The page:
> * nobody knows the future, so all statements about the future are either guesswork or statements of desires. Furthermore our lack of knowledge of times to come is very deep, such that we have no truly reasonable basis for dismissing the right to survive of any persons on the planet - or other living species for that matter - unless it can be clearly shown that such killing or allowing to die, is necessary to prevent some far greater harm and the assertion of this is of course hampered precisely by our lack of knowledge of the future
> This feels incomplete but it needs to be sent.
> Regards
> Mark Peaty CDES

I agree with you as far as advice for how to live a good life goes, but I guess where
I disagree is on the technical matter of what we call reasonable. Peter Jones said that
a system of economics designed to create universal poverty is not reasonable. I would
agree *given* that the purpose of an economic system is not to create poverty. If we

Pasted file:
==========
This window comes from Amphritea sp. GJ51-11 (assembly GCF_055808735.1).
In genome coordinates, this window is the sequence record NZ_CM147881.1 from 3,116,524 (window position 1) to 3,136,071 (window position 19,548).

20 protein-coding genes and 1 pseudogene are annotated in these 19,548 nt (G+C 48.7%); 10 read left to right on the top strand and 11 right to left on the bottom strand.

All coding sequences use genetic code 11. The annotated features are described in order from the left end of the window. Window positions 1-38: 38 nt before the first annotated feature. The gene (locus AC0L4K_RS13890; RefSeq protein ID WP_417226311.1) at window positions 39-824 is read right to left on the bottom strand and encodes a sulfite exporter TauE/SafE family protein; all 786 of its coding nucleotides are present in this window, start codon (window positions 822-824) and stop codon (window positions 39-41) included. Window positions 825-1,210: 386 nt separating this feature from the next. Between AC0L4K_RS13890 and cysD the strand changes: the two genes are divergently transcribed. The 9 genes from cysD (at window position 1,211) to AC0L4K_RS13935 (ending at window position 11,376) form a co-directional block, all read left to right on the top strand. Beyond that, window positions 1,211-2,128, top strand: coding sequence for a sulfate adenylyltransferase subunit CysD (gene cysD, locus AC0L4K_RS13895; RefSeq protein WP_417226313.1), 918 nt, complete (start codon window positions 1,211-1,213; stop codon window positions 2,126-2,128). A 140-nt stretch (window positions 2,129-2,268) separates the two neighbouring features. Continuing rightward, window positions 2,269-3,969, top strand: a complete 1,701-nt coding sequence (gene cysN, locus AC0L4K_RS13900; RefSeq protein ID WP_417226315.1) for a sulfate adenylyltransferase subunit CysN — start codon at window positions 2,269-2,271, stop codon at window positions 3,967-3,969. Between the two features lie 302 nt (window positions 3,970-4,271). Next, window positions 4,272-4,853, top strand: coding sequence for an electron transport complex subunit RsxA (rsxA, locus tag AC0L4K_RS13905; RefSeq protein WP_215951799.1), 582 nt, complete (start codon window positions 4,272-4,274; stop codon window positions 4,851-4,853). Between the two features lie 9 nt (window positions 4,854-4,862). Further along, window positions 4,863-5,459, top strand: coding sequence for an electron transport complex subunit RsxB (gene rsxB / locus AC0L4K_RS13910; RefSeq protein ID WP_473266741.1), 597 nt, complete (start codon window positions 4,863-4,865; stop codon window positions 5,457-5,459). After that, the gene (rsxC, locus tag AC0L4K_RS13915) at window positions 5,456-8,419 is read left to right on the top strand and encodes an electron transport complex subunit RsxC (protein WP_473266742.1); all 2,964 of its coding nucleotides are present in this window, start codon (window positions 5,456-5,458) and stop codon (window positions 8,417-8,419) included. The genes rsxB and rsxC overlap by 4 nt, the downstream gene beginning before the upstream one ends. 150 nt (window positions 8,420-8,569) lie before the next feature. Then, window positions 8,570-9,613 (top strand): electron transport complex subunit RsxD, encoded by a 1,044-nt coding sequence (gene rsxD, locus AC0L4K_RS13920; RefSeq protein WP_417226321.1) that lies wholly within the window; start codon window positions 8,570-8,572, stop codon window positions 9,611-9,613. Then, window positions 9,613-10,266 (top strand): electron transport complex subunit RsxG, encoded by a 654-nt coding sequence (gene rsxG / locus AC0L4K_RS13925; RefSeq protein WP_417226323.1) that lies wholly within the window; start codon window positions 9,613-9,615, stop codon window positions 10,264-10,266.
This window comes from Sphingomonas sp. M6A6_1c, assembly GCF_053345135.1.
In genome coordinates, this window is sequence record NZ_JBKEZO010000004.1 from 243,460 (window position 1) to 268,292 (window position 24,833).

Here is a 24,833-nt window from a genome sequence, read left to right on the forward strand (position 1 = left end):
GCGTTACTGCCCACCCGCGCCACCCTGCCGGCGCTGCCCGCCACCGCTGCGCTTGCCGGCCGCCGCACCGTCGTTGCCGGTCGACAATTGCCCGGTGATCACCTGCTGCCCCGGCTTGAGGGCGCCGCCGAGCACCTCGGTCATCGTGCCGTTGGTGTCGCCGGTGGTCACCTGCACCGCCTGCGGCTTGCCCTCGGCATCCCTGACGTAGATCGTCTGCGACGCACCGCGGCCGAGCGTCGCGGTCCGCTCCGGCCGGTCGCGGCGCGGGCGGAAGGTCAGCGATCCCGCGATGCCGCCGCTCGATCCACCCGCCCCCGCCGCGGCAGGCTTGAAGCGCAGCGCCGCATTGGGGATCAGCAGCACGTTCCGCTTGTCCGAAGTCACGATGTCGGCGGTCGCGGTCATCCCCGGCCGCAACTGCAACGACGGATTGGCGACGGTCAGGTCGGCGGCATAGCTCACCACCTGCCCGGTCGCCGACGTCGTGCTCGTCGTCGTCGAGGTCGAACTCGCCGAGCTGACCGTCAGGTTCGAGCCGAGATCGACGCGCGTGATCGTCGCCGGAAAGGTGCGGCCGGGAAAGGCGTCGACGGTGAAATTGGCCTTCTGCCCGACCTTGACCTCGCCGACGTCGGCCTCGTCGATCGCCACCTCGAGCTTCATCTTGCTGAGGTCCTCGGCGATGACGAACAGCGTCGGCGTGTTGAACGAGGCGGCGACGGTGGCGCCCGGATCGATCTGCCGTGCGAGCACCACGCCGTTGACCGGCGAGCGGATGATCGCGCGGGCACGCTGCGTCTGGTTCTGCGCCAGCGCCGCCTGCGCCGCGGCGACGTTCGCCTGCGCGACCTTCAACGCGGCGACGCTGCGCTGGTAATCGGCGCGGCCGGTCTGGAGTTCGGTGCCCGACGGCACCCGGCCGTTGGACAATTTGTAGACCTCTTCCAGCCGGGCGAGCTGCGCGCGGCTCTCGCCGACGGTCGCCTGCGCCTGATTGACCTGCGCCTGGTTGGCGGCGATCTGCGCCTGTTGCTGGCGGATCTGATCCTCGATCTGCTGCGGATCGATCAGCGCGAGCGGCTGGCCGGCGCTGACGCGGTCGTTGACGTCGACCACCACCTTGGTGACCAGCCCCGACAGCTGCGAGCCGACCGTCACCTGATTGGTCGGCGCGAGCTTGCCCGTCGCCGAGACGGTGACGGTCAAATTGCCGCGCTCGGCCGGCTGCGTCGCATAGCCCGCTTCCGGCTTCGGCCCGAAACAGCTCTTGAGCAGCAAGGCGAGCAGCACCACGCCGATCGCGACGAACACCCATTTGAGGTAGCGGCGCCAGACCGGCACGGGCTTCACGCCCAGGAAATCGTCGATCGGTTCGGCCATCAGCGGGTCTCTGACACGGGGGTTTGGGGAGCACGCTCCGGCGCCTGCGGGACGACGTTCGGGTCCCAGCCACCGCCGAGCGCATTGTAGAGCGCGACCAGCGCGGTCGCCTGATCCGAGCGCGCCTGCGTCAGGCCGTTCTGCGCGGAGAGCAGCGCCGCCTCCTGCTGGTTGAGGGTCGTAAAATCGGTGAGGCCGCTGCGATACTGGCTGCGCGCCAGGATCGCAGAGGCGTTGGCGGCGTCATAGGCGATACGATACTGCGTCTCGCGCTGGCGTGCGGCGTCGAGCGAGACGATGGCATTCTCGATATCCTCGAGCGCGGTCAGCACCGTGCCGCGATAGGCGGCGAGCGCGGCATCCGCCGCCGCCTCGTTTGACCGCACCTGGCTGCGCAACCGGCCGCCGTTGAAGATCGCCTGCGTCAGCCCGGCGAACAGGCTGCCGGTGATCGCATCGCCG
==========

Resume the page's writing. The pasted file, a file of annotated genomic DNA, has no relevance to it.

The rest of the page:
are talking about a system designed to destroy the economy of a country in order to
soften it up for invasion, for example, then an economist can apply all his skill and knowledge
in a perfectly reasonable mannner in order to achieve this. The human values driving an
economic system, although we can predict what they might be in the majority of cases, are
subjective states and are beyond reason: this is what I want, this is what I like, and you can't
tell me otherwise. This stands in contrast to empirical statements such as "the Earth is flat",
which is true or false independently of what anyone thinks or wants.

Stathis Papaioannou
Be one of the first to try Windows Live Mail.
 You received this message because you are subscribed to the Google Groups "Everything List" group.
To post to this group, send email to
To unsubscribe from this group, send email to
For more options, visit this group at
Received on Sat Dec 23 2006 - 23:25:09 PST

This archive was generated by hypermail 2.3.0 : Fri Feb 16 2018 - 13:20:12 PST